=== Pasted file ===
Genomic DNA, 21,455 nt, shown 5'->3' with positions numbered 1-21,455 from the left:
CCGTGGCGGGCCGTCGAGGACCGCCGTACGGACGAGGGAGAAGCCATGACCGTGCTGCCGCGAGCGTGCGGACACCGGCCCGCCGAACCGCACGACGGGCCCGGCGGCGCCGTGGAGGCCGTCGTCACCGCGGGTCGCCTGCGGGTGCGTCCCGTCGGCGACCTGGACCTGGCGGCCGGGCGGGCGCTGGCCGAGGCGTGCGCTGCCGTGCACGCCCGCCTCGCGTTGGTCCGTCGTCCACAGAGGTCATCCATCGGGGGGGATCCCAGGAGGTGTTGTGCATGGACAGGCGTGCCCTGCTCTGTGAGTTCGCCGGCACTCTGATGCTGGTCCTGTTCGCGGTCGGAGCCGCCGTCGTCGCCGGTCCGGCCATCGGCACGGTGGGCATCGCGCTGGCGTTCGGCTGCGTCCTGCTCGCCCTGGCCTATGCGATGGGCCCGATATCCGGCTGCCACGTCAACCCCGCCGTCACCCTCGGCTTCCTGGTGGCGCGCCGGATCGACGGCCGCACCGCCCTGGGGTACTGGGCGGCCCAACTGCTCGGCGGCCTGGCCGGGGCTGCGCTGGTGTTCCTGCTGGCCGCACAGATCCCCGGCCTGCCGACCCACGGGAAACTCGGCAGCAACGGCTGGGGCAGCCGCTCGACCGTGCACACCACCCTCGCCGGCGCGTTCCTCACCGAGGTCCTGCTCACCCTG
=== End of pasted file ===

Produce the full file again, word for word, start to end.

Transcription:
Genomic DNA, 21,455 nt, shown 5'->3' with positions numbered 1-21,455 from the left:
CCGTGGCGGGCCGTCGAGGACCGCCGTACGGACGAGGGAGAAGCCATGACCGTGCTGCCGCGAGCGTGCGGACACCGGCCCGCCGAACCGCACGACGGGCCCGGCGGCGCCGTGGAGGCCGTCGTCACCGCGGGTCGCCTGCGGGTGCGTCCCGTCGGCGACCTGGACCTGGCGGCCGGGCGGGCGCTGGCCGAGGCGTGCGCTGCCGTGCACGCCCGCCTCGCGTTGGTCCGTCGTCCACAGAGGTCATCCATCGGGGGGGATCCCAGGAGGTGTTGTGCATGGACAGGCGTGCCCTGCTCTGTGAGTTCGCCGGCACTCTGATGCTGGTCCTGTTCGCGGTCGGAGCCGCCGTCGTCGCCGGTCCGGCCATCGGCACGGTGGGCATCGCGCTGGCGTTCGGCTGCGTCCTGCTCGCCCTGGCCTATGCGATGGGCCCGATATCCGGCTGCCACGTCAACCCCGCCGTCACCCTCGGCTTCCTGGTGGCGCGCCGGATCGACGGCCGCACCGCCCTGGGGTACTGGGCGGCCCAACTGCTCGGCGGCCTGGCCGGGGCTGCGCTGGTGTTCCTGCTGGCCGCACAGATCCCCGGCCTGCCGACCCACGGGAAACTCGGCAGCAACGGCTGGGGCAGCCGCTCGACCGTGCACACCACCCTCGCCGGCGCGTTCCTCACCGAGGTCCTGCTCACCCTG